>Cahors 2002, La Fage, Cosse-Maisonneuve ($24.25)
Dark red-purple, nearly opaque in the glass. Merde, sweat and alcohol segueing to plum and violet. Dry and drying on the palate. Tannic and acidic. Mineral flavours up front, fruit in the background. Fluid texture. Lots of character. (Buy? Yes and the top-of-the-line Les Laquets on sale at the SAQ too.)
>Touraine 2004, In Cot We Trust, Thierry Puzelat ($30.75)
100% côt (malbec). Purplish. Berries (some of them with a bit of mould), spice and plum/prune gaining floral (iris?) notes. Rich yet light on the palate, with zippy acidity. Strawberry and pepper flavours. Tannic, drying finish. (Buy? Yes, a bottle or two.)
FLIGHT 3: SWEET
>Coteaux-du-Layon-Villages 2003, Clos de la Guiberderie, Philippe Delesvaux ($30.25)
Golden. Dense, layered bouquet of honey, wax, dried orange peel and fresh herbs. Drier than expected, medium bodied with a fluid texture. Rich flavours, balancing acidity. Lingering finish. Straddles line between a table wine and a dessert wine. My best 2003 chenin to date. (Buy? Maybe.)
> My best 2003 chenin to date.
Better than Clos du Bourg Vouvray moelleux '03?! :O
Anyway, fine tasting. In retrospect, the two Sancerre entries stand out among the whites (weakness for Sauv. Blanc over here? Maybe, but it's hard to get enough Chenin, too); for the reds, the Fleurie and Cheverny impressed most, especially for QPR.
re: Mr F
>Better than Clos du Bourg Vouvray moelleux '03?! :O
Um, yes. YMMV, of course. The Delesvaux seemed truer to form (a good thing in 2003) than the Huet, at least at this early stage in their development. (And, you know, they're within spitting distance of each other pricewise, since the Delesvaux is 500 ml.) One or the other of us has to avail ourselves of a bottle of that '96 Le Mont 1ère Trie Moelleux while it remains on sale at the Signature. It'll still be infanticide but justifiable from an educational standpoint. Hmm, I know: doing anything on July 13?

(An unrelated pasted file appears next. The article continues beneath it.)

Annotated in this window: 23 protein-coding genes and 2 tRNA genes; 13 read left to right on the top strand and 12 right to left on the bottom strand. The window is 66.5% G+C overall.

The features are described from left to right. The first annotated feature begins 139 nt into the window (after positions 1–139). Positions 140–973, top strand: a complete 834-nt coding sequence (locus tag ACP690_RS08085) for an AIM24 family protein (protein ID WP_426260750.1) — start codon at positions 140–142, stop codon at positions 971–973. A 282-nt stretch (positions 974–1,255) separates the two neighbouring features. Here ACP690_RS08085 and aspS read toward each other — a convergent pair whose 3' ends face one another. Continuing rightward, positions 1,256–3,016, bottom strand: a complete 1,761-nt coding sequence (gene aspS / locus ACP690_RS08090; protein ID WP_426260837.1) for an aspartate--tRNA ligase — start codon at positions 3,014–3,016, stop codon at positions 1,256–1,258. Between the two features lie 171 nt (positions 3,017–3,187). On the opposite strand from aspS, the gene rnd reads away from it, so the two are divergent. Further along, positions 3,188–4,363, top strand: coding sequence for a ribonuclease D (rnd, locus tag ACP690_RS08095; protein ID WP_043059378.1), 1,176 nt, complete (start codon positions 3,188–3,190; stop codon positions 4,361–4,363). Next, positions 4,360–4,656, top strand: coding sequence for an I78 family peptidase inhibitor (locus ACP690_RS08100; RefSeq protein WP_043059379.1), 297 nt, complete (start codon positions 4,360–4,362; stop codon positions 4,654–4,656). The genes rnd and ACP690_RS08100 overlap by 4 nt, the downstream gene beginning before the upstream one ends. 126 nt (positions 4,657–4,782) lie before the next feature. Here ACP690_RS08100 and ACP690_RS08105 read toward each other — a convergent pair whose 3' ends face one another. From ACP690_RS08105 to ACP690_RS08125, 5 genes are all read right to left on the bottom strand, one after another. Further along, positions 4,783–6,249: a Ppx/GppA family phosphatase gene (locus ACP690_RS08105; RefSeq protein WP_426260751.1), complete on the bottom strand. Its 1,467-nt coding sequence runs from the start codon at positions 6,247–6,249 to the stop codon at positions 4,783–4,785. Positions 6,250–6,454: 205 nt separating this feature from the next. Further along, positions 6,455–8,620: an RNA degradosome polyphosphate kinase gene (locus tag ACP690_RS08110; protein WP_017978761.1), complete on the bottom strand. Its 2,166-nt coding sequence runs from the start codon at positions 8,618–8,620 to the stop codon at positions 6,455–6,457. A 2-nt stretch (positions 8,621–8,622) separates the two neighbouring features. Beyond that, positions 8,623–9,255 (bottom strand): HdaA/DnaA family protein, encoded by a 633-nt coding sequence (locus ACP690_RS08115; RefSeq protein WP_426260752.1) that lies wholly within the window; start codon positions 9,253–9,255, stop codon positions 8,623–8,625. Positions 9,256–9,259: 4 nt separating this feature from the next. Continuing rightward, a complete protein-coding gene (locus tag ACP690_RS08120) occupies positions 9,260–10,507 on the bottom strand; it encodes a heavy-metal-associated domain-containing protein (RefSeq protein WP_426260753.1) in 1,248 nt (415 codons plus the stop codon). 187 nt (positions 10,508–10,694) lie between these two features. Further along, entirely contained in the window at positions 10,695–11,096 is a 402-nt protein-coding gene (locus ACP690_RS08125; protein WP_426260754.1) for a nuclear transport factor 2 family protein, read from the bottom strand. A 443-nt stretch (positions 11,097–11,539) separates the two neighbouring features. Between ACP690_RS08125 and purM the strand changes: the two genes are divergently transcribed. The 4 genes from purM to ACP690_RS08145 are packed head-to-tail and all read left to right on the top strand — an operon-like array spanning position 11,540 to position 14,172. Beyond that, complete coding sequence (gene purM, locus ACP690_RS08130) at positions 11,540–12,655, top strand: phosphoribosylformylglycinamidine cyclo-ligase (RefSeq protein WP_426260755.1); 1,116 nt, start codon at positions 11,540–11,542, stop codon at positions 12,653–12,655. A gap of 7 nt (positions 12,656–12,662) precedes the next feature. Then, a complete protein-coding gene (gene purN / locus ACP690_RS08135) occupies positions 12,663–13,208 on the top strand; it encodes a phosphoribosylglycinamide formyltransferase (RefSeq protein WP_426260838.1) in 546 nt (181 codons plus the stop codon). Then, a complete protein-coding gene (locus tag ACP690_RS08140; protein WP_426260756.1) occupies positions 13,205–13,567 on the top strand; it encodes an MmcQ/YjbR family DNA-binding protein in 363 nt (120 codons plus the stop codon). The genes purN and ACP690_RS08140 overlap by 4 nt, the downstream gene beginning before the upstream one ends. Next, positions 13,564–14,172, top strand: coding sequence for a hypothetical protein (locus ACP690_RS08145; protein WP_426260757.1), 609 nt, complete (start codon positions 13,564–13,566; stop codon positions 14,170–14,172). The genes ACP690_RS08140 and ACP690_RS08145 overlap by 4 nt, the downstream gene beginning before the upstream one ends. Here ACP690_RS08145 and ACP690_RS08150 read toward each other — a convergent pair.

>In retrospect, the two Sancerre entries stand out among the whites (weakness for Sauv. Blanc over here?
I liked both, especially the Monts Damnés (and who can resist a name like that?), though I don't know what to make of the huge difference between the bottle at the tasting and the bottle at Bû. Anyway, I'll be buying a little of each and multiples of the Brin de Chèvre.
>for the reds, the Fleurie and Cheverny impressed most, especially for QPR.
The QPR moniker applies only to the latter I assume. Now I understand why you perked up when you spotted the Cheverny on Leméac's wine list -- the 2004, wasn't it? Sorry we didn't indulge your pinotphilia. My two faves of the red flight were the Fleurie and the Cahors, followed closely by the Guerrerie.
One of the interesting things about this tasting was the participants' reactions. About a third liked most of the reds and whites, another third the reds only and the last third the whites only. And even within colours, peoples' preferences were all over the map. Unusual for us.
I think the Fleurie is excellent QPR at $35, because I would happily pay that much for a bottle or two...if it could be had at all.
As for the sweet chenins, yes, I do prefer the Vouvray at this moment. Could it be that it's closer to its drinking window? Or is it just that I was a little tipsy/palate-fatigued when sipping the Huet? :) Anyway, the Delesvaux was certainly very nice, but it didn't have me checking my bank balance like some other wines I could name.
re the 96 Huet: I have a SAQ gift card that I plan to use toward a bottle. If it should appear at a tasting before I get the chance to do that...well, no complaints.